So, the movie ended, and I looked at my phone.  Waiting for me was a message from Ozzy’s mother.  I read the message — and have been barely able to control my emotions since.  I am so incredibly happy for Ozzy.  I know Micah would be–or is–also.  One of Ozzy’s goals, after getting the good news, was to somehow take Micah with him on this next leg of his journey.  He asked about continuing to wear 37 in honor of Micah.  Unfortunately, the Junior team does not handle jerseys the same way as youth hockey.  The coach pre-selected numbers for the jerseys, and 37 was not one of those selections.  Ozzy’s mother described in detail what Ozzy plans to do to carry Micah with him, even if he can’t keep the 37 on his back.  Perhaps sometime, when I get over this hump, I’ll describe what Ozzy plans to do.  Suffice it to say, it still has me in tears five hours after reading the details.

I am so happy for Ozzy.  I am so proud of everything Ozzy has accomplished, of the fine young man he continues to grow into.  Part of me is joyful, elated.  But another part of me is extremely sad–that Micah gets things like this dedicated to his memory, instead of getting to celebrate the accomplishment with his friend.

I know Micah would be incredibly happy for and proud of Ozzy.  I’m sure somewhere, he is smiling down on Ozzy right now, making plans to be there for every practice, every game, right by Ozzy’s side.  If I know my son, he’s trying to figure out how he can get Ozzy that 37 jersey to wear for opening night.  I know I am.

David

It’s All Different Now

This past week, many of the Arizona youth travel hockey programs climbed back onto the rink for the 2017-18 season.  Paperwork was handed out and collected.  Tournament plans were discussed.  Teammates started getting to know each other — or rekindled old friendships.  Everybody has their hopes and dreams of a fantastic season with a great team, great friends, a great coaching staff.  I remember.  I used to be part of that.

Not any longer.

This week, I watched the posts.  I heard about practices and schedules.  And I sat silently.  What do you do when its too painful to spend time at the rink around the other hockey parents watching and rooting on their kids on the ice, but not being at the rink is an equally painful reminder of what you have lost?

I’m not completely detached from youth hockey.  I’ll have an expanded role in the state roller hockey league.  I’m still going to be very involved in the Cactus Cup Tournament over MLK, Jr. Weekend in January.  I’m probably still going to scorekeep a handful of youth hockey games, although I’ve realized that it will average out to about two games per month.  Maybe that’s the right amount though–to breathe in the rink and its atmosphere without choking on the memories.

I tried it out this morning.  I spent a little time at the rink checking out the Junior A tryouts.  I lasted about an hour, maybe a little more.  I found myself hanging out behind the net, focusing on the goalie, critiquing his performance in my head–making comparisons to what Micah might have been like, if he was taking part in this tryout camp.  I talked to a couple other parents I know that had kids that played with or against Micah.  Very brief, quiet conversations.  After all, what do you say to the guy whose son is gone and not here to compete for a spot or just for extra ice time.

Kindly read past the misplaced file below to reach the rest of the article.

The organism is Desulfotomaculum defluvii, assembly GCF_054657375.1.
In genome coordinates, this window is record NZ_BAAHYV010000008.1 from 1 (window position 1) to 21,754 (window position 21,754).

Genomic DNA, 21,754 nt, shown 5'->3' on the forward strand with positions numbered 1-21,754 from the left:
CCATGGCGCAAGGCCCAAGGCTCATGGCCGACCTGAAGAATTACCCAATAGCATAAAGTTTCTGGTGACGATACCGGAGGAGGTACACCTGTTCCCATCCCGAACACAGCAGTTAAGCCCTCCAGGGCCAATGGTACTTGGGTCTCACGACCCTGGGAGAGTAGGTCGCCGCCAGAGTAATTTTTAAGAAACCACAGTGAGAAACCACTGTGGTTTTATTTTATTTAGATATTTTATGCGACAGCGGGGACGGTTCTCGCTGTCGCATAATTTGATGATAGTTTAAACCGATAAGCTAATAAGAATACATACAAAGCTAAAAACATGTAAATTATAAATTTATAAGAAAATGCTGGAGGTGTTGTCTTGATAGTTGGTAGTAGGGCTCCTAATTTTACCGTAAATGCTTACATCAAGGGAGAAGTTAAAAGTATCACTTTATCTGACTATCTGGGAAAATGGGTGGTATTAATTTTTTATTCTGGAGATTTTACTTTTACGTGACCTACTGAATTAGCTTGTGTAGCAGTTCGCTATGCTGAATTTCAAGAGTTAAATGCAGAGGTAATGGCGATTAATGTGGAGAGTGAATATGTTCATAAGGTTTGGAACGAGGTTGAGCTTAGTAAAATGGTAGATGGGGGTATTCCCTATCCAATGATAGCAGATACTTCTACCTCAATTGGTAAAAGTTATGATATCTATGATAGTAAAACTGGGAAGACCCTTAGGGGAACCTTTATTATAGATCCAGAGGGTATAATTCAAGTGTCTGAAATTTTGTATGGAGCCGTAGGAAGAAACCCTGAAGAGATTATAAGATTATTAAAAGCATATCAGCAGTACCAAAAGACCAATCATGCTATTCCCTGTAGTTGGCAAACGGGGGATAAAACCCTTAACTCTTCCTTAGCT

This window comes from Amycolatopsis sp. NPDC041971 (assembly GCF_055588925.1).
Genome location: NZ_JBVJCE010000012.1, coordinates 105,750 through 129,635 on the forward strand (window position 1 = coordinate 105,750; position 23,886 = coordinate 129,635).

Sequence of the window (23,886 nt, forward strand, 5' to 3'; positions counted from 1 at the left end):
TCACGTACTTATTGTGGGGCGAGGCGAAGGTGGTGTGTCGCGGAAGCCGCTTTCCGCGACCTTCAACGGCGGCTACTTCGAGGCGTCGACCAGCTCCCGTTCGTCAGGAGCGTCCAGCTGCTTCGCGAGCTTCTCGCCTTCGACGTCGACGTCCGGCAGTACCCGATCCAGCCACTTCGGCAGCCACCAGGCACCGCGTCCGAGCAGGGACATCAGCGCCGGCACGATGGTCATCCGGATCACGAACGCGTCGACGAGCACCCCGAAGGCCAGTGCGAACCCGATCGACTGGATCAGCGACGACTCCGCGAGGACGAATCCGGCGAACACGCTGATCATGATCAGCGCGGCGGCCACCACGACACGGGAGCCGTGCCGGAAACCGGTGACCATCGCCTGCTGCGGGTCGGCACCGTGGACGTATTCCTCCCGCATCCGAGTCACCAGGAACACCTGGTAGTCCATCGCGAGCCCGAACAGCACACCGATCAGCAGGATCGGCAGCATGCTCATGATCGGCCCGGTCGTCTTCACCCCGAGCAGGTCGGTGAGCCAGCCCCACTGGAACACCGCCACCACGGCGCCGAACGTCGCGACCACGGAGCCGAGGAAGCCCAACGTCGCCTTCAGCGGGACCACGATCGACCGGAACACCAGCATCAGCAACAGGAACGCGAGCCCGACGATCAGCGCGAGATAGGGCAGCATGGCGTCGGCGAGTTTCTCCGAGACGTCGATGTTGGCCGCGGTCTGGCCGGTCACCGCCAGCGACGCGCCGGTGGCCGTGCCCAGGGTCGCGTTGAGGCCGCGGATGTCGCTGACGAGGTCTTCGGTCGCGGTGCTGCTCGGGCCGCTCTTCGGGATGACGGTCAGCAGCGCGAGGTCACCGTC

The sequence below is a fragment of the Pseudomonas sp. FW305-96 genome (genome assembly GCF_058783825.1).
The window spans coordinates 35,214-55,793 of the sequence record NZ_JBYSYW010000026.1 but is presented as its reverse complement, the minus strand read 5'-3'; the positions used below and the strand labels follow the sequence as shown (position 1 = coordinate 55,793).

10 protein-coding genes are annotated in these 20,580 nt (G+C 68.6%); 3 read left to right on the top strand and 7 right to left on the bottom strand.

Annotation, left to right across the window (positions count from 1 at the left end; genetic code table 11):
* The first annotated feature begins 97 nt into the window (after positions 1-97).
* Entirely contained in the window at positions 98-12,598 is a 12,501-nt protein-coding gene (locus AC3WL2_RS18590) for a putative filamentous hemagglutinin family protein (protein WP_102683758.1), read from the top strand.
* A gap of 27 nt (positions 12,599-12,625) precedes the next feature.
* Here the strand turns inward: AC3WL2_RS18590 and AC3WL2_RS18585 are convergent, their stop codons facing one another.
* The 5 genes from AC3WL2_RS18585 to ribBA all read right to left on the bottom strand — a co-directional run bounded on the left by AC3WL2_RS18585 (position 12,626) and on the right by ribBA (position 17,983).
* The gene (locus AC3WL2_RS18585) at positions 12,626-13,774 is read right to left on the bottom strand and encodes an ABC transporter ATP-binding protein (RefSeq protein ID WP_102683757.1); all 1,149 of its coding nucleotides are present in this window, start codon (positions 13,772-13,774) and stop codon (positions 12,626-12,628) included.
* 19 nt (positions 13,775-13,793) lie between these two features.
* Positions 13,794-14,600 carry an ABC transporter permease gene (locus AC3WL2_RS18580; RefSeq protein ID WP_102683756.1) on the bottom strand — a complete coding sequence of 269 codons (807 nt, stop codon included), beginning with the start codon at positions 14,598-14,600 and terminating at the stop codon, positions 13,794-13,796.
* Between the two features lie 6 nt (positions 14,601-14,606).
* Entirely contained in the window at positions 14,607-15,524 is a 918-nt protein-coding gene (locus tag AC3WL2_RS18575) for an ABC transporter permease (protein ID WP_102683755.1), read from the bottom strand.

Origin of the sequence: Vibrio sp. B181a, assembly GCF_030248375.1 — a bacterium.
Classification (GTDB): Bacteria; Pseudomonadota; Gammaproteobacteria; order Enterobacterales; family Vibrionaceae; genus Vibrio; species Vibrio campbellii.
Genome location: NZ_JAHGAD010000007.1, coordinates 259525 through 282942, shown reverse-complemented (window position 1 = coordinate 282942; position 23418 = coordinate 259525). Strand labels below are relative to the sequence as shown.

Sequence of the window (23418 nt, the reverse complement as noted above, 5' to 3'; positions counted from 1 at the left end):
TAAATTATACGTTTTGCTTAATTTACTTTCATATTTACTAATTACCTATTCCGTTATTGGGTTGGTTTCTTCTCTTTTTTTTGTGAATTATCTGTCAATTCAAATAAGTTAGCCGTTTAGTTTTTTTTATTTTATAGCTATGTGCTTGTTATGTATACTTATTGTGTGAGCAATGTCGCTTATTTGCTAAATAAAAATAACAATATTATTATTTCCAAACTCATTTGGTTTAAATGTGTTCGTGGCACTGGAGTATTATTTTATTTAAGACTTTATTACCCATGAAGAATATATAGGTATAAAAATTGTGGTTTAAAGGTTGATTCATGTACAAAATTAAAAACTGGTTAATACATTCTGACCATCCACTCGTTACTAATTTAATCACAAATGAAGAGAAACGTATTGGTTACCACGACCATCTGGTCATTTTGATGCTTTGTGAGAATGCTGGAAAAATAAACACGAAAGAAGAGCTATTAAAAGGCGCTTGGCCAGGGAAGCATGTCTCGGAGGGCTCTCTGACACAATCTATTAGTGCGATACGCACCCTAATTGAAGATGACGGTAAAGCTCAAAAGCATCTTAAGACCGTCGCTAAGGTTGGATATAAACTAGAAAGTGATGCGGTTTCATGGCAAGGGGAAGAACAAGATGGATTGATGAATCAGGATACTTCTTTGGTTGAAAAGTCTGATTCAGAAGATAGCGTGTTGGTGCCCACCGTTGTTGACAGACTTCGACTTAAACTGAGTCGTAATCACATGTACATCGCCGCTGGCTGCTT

About 75 minutes after I entered the rink, I left the rink.  I had reached my limit.  Watching a game is one thing…getting paid to scorekeep a game is good motivation…but watching kids skate in circles and do drills when your kid isn’t out there is tough.

All the way up until the end, I was that parent that stuck around for practices, watched my son work his drills, do his stretching, always around for support.  I think Micah liked that.  Once he got past the point of constantly looking to me for feedback (you know, around the end of his second season as a Squirt), Micah was almost always happy that I was around.  In fact, when I wandered off to deal with team manager duties or talk to a parent or two on another team, he always seemed to notice–and would ask me after practice where I went.

Now, I wish he could still notice my absence.  I wish the drills featured Micah between the pipes.  I wish…

Meanwhile, I sense other changes on the horizon…

Last year, me and one of my best friends, Pete, decided that we were going to take a few days away from our busy calendars and meet in Las Vegas to unwind, relax and decompress.  I know what you’re thinking…Vegas…debauchery…Sin City…  No.  Pete and I aren’t really like that.  I can honestly say that no strip clubs, late night bar hopping, or massive gambling losses were involved.  We hung out.  We did a moderate amount of gambling.  We spent time in a couple different casino sports books watching football and baseball games.  We had a couple nice, but not extravagant, meals.  I digress…

So, shortly before the Vegas trip last September, I got involved in the competition for the Arizona Coyotes public address announcer position, and then also for the Tucson Roadrunners PA job.  The last day of my Vegas trip was also the day of my Roadrunners interview and audition.  With the end of a relaxing four days with Pete came the beginning of a new adventure–one that I am incredibly thrilled to be continuing this coming season.  So, on that final morning, I said farewell to Peter and drove–not from Las Vegas to Gilbert, but from Las Vegas to Tucson…and then back to Gilbert.